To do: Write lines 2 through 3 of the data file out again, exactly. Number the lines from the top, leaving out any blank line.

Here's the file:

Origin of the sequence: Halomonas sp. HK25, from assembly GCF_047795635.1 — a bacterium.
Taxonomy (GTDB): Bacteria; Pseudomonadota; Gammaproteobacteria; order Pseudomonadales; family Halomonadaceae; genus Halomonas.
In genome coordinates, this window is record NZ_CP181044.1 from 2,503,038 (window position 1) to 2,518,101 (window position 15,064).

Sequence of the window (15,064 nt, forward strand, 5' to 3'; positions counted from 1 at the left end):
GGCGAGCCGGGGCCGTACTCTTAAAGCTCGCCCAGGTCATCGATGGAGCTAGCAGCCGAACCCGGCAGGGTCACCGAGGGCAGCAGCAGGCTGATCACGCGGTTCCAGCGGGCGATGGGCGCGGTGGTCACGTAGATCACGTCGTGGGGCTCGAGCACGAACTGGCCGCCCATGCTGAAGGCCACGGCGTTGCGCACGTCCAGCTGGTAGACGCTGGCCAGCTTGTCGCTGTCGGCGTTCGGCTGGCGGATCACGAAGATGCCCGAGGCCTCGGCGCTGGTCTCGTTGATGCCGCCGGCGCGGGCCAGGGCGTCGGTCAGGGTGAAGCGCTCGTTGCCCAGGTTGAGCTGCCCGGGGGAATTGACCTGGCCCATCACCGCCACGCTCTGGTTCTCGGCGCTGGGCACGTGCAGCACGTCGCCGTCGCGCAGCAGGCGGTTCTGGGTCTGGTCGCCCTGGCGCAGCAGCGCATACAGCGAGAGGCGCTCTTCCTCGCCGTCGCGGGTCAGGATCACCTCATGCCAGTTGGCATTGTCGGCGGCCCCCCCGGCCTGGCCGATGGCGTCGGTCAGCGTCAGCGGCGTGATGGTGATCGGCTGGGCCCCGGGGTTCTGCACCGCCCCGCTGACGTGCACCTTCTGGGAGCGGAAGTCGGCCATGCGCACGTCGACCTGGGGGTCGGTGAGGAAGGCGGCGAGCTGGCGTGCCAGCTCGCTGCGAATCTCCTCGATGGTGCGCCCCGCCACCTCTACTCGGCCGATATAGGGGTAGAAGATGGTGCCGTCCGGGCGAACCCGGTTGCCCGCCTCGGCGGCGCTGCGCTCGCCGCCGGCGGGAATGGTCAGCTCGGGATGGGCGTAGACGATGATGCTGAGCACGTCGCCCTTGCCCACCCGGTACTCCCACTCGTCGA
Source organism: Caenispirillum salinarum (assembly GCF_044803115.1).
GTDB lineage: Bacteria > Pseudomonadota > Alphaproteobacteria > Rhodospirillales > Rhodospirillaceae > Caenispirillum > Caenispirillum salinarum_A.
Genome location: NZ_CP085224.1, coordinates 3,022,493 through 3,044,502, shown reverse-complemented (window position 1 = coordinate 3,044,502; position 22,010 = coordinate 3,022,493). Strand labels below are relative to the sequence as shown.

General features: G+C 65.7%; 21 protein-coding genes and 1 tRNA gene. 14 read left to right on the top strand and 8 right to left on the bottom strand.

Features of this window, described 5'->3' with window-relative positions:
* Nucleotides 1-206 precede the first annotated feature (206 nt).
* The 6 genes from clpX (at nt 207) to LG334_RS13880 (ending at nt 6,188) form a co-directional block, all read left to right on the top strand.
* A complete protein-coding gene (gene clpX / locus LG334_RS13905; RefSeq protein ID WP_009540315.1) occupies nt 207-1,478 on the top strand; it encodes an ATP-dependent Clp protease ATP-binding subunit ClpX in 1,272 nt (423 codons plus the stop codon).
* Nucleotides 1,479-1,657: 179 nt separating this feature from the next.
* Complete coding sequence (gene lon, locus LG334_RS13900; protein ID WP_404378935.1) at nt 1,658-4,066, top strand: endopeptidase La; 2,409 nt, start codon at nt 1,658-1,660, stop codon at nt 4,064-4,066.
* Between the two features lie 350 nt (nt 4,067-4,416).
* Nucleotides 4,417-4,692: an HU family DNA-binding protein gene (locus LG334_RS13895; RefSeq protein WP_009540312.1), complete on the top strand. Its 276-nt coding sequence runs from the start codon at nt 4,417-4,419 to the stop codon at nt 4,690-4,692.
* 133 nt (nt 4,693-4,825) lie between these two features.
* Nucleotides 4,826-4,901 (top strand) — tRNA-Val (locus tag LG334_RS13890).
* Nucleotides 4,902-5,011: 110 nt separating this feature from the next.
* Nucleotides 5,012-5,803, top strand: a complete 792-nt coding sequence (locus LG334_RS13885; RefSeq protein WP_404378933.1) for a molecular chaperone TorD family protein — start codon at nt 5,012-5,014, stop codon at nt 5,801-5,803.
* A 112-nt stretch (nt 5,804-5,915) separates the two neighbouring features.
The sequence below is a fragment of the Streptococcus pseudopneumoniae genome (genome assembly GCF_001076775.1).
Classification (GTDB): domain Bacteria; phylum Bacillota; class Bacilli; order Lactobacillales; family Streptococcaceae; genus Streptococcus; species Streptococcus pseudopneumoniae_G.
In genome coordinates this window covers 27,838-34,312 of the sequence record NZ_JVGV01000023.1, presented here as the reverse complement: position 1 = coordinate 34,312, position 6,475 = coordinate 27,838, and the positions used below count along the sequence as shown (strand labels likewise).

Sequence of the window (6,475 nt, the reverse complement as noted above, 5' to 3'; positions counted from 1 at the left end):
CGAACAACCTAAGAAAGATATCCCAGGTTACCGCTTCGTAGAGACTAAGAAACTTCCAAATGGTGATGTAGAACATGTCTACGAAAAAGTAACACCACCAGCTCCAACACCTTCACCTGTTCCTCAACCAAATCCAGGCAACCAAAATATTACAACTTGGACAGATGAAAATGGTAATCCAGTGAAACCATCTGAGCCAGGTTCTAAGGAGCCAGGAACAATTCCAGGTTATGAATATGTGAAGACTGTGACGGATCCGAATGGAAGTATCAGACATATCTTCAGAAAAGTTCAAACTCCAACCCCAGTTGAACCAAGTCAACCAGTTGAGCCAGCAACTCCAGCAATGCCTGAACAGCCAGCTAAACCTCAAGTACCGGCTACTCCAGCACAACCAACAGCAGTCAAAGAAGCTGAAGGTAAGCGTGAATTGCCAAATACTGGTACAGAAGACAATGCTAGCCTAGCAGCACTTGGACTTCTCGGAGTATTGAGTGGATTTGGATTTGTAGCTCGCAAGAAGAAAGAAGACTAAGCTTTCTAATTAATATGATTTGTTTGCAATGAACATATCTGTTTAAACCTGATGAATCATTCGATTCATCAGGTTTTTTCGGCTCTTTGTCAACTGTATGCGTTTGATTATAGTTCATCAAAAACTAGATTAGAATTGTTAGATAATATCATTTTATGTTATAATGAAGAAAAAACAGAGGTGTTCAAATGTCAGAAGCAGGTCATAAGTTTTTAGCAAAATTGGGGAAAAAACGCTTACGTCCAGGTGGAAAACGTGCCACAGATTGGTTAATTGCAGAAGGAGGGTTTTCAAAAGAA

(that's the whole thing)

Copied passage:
Taxonomy (GTDB): Bacteria; Pseudomonadota; Gammaproteobacteria; order Pseudomonadales; family Halomonadaceae; genus Halomonas.
In genome coordinates, this window is record NZ_CP181044.1 from 2,503,038 (window position 1) to 2,518,101 (window position 15,064).